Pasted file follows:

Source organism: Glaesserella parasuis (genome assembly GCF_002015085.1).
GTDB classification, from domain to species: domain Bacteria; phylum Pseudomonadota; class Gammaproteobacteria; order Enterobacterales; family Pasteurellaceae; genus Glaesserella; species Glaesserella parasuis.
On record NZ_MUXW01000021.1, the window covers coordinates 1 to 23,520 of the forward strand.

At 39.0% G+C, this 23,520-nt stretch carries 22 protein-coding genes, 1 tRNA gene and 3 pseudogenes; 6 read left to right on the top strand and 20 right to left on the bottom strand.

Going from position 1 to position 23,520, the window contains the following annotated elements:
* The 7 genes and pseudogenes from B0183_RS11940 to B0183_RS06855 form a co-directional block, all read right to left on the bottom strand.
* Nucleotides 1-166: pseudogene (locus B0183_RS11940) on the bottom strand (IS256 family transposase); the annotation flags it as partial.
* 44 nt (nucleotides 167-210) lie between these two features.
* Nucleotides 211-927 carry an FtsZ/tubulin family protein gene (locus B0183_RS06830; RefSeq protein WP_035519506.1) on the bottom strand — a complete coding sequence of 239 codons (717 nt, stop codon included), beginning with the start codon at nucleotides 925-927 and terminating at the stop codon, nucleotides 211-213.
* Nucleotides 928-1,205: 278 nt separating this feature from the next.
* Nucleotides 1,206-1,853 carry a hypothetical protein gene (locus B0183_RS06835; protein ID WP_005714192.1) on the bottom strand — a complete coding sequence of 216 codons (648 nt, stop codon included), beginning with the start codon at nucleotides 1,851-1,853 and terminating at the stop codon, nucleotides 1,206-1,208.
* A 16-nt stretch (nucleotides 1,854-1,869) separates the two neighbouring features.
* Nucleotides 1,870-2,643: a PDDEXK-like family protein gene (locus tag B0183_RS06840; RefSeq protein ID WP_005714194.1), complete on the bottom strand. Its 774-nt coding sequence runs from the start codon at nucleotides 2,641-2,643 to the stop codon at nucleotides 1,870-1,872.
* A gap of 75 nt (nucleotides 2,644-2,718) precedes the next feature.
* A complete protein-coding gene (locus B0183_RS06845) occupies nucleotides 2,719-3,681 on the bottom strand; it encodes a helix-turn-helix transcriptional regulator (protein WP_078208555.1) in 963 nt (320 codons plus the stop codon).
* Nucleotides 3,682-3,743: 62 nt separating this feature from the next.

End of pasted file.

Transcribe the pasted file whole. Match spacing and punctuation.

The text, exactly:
Source organism: Glaesserella parasuis (genome assembly GCF_002015085.1).
GTDB classification, from domain to species: domain Bacteria; phylum Pseudomonadota; class Gammaproteobacteria; order Enterobacterales; family Pasteurellaceae; genus Glaesserella; species Glaesserella parasuis.
On record NZ_MUXW01000021.1, the window covers coordinates 1 to 23,520 of the forward strand.

At 39.0% G+C, this 23,520-nt stretch carries 22 protein-coding genes, 1 tRNA gene and 3 pseudogenes; 6 read left to right on the top strand and 20 right to left on the bottom strand.

Going from position 1 to position 23,520, the window contains the following annotated elements:
* The 7 genes and pseudogenes from B0183_RS11940 to B0183_RS06855 form a co-directional block, all read right to left on the bottom strand.
* Nucleotides 1-166: pseudogene (locus B0183_RS11940) on the bottom strand (IS256 family transposase); the annotation flags it as partial.
* 44 nt (nucleotides 167-210) lie between these two features.
* Nucleotides 211-927 carry an FtsZ/tubulin family protein gene (locus B0183_RS06830; RefSeq protein WP_035519506.1) on the bottom strand — a complete coding sequence of 239 codons (717 nt, stop codon included), beginning with the start codon at nucleotides 925-927 and terminating at the stop codon, nucleotides 211-213.
* Nucleotides 928-1,205: 278 nt separating this feature from the next.
* Nucleotides 1,206-1,853 carry a hypothetical protein gene (locus B0183_RS06835; protein ID WP_005714192.1) on the bottom strand — a complete coding sequence of 216 codons (648 nt, stop codon included), beginning with the start codon at nucleotides 1,851-1,853 and terminating at the stop codon, nucleotides 1,206-1,208.
* A 16-nt stretch (nucleotides 1,854-1,869) separates the two neighbouring features.
* Nucleotides 1,870-2,643: a PDDEXK-like family protein gene (locus tag B0183_RS06840; RefSeq protein ID WP_005714194.1), complete on the bottom strand. Its 774-nt coding sequence runs from the start codon at nucleotides 2,641-2,643 to the stop codon at nucleotides 1,870-1,872.
* A gap of 75 nt (nucleotides 2,644-2,718) precedes the next feature.
* A complete protein-coding gene (locus B0183_RS06845) occupies nucleotides 2,719-3,681 on the bottom strand; it encodes a helix-turn-helix transcriptional regulator (protein WP_078208555.1) in 963 nt (320 codons plus the stop codon).
* Nucleotides 3,682-3,743: 62 nt separating this feature from the next.